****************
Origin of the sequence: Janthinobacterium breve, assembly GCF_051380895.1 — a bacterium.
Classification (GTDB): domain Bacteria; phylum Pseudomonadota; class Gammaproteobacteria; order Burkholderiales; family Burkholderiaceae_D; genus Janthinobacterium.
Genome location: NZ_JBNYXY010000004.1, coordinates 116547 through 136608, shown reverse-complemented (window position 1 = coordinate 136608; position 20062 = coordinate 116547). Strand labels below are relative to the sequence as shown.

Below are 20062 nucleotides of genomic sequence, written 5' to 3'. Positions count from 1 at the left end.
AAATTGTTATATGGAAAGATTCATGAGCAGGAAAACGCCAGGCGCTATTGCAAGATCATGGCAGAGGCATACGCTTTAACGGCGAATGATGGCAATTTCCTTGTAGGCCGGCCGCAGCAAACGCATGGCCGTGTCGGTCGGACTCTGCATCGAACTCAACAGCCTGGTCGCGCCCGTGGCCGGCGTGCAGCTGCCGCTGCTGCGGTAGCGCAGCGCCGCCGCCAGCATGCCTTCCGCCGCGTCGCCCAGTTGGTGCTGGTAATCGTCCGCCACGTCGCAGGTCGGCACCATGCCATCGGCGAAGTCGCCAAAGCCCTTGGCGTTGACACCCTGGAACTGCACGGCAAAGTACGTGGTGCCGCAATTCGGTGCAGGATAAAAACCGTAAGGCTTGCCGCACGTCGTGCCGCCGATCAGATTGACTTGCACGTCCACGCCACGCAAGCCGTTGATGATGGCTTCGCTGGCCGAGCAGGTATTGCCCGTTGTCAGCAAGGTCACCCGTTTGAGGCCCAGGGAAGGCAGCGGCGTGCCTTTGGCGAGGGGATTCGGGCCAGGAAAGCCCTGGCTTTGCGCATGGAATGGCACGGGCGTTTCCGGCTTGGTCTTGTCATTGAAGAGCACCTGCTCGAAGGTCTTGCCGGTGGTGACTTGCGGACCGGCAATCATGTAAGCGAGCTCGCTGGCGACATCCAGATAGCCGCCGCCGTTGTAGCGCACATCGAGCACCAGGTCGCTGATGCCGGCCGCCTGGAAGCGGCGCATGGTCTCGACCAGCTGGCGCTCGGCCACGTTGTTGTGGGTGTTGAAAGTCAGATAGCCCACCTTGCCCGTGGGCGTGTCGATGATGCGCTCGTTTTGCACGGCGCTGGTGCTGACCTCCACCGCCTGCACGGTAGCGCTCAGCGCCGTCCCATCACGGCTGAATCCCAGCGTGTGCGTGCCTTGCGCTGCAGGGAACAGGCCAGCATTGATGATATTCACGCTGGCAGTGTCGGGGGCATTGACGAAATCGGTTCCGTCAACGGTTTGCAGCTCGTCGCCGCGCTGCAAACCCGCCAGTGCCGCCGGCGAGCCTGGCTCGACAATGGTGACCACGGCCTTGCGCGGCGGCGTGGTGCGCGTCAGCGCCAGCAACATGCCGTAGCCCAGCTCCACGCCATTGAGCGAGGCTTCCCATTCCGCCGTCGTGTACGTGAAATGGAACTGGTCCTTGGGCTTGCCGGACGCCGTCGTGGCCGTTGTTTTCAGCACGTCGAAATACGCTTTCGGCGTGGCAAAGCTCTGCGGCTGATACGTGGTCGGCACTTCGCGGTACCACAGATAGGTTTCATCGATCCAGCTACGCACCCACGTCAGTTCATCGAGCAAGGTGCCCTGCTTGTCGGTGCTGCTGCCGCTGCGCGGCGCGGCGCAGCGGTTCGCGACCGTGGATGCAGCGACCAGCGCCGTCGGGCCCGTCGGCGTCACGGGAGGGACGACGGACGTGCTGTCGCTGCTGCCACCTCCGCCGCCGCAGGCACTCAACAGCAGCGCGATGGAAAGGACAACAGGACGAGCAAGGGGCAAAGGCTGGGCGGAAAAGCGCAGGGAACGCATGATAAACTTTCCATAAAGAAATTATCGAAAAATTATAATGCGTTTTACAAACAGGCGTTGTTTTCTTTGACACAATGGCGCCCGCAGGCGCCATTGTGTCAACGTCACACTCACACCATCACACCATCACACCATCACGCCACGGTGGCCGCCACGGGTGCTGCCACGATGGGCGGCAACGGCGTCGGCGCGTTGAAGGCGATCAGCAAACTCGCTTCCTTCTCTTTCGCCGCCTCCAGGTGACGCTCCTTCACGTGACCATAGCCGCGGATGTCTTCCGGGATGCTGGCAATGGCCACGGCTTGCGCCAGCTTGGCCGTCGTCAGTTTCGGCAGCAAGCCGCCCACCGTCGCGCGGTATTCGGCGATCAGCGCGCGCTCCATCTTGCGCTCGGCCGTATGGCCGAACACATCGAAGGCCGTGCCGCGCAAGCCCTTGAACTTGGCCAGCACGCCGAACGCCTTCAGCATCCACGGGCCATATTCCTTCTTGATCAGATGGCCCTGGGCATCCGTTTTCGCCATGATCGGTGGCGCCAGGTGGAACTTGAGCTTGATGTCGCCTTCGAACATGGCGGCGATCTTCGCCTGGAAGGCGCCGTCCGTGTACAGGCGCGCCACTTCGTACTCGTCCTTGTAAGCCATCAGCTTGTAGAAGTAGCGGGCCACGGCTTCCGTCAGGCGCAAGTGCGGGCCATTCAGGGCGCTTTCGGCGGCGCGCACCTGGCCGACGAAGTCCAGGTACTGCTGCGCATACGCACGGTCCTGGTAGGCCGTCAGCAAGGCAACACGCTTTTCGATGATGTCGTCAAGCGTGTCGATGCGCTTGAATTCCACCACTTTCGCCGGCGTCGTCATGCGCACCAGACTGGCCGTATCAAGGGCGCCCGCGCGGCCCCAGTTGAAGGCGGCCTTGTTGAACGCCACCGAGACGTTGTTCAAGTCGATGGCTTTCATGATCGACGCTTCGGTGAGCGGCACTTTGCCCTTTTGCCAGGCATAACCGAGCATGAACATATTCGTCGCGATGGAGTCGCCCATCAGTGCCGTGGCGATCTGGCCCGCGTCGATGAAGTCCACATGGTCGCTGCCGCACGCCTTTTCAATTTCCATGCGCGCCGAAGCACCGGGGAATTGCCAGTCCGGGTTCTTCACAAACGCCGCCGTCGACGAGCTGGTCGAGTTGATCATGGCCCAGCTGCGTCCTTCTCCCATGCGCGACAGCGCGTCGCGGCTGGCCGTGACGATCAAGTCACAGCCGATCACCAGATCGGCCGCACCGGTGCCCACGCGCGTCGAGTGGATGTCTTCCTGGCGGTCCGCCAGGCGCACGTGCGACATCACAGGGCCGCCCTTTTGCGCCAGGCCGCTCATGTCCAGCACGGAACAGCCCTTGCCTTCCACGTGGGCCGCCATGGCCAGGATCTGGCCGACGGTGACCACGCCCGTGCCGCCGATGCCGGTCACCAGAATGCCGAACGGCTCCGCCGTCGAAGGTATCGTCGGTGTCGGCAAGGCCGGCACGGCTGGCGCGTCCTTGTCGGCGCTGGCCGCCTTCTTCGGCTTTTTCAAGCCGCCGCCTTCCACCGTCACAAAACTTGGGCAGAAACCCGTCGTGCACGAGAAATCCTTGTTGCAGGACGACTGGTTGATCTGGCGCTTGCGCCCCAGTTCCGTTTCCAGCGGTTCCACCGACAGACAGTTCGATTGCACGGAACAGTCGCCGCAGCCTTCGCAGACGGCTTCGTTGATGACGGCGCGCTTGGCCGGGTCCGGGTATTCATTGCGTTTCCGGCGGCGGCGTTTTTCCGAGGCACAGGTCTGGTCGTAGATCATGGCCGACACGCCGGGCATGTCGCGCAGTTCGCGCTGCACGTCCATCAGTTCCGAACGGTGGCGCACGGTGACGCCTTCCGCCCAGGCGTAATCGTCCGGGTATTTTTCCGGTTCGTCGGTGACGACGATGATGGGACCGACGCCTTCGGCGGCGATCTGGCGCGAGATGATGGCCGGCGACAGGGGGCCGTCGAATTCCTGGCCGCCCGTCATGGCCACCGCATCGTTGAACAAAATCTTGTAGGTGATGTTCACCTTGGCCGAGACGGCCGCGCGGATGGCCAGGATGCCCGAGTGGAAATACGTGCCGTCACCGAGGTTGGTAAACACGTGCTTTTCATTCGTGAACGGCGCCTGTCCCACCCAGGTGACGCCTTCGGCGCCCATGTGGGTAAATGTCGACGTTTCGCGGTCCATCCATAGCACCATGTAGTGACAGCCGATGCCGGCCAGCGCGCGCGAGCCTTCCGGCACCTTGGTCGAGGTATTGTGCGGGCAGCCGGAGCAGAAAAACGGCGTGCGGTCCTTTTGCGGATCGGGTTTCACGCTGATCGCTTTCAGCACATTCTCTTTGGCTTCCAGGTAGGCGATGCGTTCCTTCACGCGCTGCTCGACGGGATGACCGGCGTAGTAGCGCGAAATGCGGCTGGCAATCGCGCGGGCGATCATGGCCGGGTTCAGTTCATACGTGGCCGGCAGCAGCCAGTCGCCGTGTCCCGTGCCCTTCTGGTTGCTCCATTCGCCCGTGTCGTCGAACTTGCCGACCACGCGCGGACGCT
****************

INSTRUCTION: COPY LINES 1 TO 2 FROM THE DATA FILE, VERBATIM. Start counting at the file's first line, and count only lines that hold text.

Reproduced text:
Origin of the sequence: Janthinobacterium breve, assembly GCF_051380895.1 — a bacterium.
Classification (GTDB): domain Bacteria; phylum Pseudomonadota; class Gammaproteobacteria; order Burkholderiales; family Burkholderiaceae_D; genus Janthinobacterium.